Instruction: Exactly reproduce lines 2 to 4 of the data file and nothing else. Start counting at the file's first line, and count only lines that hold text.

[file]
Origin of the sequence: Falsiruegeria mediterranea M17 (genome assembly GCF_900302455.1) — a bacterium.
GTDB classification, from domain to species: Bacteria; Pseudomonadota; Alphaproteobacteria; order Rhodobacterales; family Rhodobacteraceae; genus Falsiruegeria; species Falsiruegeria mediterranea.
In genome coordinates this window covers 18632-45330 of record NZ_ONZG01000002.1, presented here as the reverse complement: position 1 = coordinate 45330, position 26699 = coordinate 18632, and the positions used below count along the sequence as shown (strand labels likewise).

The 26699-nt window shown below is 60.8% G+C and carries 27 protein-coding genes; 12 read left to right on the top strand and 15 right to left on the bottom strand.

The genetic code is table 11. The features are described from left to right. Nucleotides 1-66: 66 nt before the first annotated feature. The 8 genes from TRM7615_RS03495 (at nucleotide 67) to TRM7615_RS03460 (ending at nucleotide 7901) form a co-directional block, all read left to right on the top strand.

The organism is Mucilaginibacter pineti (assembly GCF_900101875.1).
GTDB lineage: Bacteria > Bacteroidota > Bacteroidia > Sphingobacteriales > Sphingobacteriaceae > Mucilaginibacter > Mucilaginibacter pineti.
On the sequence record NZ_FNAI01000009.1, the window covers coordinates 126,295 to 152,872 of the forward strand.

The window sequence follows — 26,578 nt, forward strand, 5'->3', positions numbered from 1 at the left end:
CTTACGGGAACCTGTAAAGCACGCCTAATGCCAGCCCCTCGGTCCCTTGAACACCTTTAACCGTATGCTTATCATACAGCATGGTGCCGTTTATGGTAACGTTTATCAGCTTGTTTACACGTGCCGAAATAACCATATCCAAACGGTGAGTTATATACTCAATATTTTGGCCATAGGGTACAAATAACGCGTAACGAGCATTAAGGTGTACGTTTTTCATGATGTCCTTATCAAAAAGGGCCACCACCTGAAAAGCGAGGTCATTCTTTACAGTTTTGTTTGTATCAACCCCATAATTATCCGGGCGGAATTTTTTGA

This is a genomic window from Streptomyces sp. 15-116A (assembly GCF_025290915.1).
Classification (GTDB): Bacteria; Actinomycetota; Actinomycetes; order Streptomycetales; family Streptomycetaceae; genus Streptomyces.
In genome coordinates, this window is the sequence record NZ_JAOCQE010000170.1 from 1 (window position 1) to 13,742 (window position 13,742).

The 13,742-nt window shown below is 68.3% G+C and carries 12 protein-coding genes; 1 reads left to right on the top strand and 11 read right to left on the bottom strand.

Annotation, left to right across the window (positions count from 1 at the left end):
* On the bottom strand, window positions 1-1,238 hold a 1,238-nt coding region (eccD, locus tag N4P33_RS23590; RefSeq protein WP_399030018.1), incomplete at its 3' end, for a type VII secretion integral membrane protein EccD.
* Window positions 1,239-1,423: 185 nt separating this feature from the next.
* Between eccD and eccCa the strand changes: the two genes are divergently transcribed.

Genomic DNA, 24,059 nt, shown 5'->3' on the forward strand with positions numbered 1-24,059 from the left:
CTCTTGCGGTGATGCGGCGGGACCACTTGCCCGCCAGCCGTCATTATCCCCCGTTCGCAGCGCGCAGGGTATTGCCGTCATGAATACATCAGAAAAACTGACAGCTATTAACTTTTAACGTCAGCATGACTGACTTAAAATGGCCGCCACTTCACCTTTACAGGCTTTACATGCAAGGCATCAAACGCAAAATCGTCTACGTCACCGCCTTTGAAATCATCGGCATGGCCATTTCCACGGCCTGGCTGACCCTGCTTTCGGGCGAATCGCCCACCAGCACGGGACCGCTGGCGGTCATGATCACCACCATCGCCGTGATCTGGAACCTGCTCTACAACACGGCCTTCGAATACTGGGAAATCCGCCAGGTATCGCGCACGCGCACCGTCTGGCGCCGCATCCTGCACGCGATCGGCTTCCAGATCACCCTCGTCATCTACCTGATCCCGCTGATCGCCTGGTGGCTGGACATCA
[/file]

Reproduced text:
GTDB classification, from domain to species: Bacteria; Pseudomonadota; Alphaproteobacteria; order Rhodobacterales; family Rhodobacteraceae; genus Falsiruegeria; species Falsiruegeria mediterranea.
In genome coordinates this window covers 18632-45330 of record NZ_ONZG01000002.1, presented here as the reverse complement: position 1 = coordinate 45330, position 26699 = coordinate 18632, and the positions used below count along the sequence as shown (strand labels likewise).

The 26699-nt window shown below is 60.8% G+C and carries 27 protein-coding genes; 12 read left to right on the top strand and 15 right to left on the bottom strand.